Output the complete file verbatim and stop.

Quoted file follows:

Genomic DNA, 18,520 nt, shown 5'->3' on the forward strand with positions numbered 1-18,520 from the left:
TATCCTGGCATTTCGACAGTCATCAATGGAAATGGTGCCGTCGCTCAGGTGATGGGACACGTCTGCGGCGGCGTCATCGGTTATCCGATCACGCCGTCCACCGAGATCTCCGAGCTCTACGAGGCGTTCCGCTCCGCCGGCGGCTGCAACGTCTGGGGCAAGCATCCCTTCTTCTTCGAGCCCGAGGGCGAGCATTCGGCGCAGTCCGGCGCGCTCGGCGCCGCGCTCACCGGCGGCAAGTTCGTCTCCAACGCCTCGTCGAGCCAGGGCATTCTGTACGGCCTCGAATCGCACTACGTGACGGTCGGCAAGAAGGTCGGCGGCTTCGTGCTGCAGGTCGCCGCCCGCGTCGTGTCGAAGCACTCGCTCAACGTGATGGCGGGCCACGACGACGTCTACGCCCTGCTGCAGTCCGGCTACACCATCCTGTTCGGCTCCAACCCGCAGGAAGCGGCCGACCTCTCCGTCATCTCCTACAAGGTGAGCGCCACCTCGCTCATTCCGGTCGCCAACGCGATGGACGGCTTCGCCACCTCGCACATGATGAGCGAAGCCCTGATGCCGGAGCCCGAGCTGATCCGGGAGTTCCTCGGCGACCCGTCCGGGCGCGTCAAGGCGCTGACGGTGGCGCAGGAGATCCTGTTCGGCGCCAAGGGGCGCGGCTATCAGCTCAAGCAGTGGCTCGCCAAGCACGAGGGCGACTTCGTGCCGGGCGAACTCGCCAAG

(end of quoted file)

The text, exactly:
Genomic DNA, 18,520 nt, shown 5'->3' on the forward strand with positions numbered 1-18,520 from the left:
TATCCTGGCATTTCGACAGTCATCAATGGAAATGGTGCCGTCGCTCAGGTGATGGGACACGTCTGCGGCGGCGTCATCGGTTATCCGATCACGCCGTCCACCGAGATCTCCGAGCTCTACGAGGCGTTCCGCTCCGCCGGCGGCTGCAACGTCTGGGGCAAGCATCCCTTCTTCTTCGAGCCCGAGGGCGAGCATTCGGCGCAGTCCGGCGCGCTCGGCGCCGCGCTCACCGGCGGCAAGTTCGTCTCCAACGCCTCGTCGAGCCAGGGCATTCTGTACGGCCTCGAATCGCACTACGTGACGGTCGGCAAGAAGGTCGGCGGCTTCGTGCTGCAGGTCGCCGCCCGCGTCGTGTCGAAGCACTCGCTCAACGTGATGGCGGGCCACGACGACGTCTACGCCCTGCTGCAGTCCGGCTACACCATCCTGTTCGGCTCCAACCCGCAGGAAGCGGCCGACCTCTCCGTCATCTCCTACAAGGTGAGCGCCACCTCGCTCATTCCGGTCGCCAACGCGATGGACGGCTTCGCCACCTCGCACATGATGAGCGAAGCCCTGATGCCGGAGCCCGAGCTGATCCGGGAGTTCCTCGGCGACCCGTCCGGGCGCGTCAAGGCGCTGACGGTGGCGCAGGAGATCCTGTTCGGCGCCAAGGGGCGCGGCTATCAGCTCAAGCAGTGGCTCGCCAAGCACGAGGGCGACTTCGTGCCGGGCGAACTCGCCAAG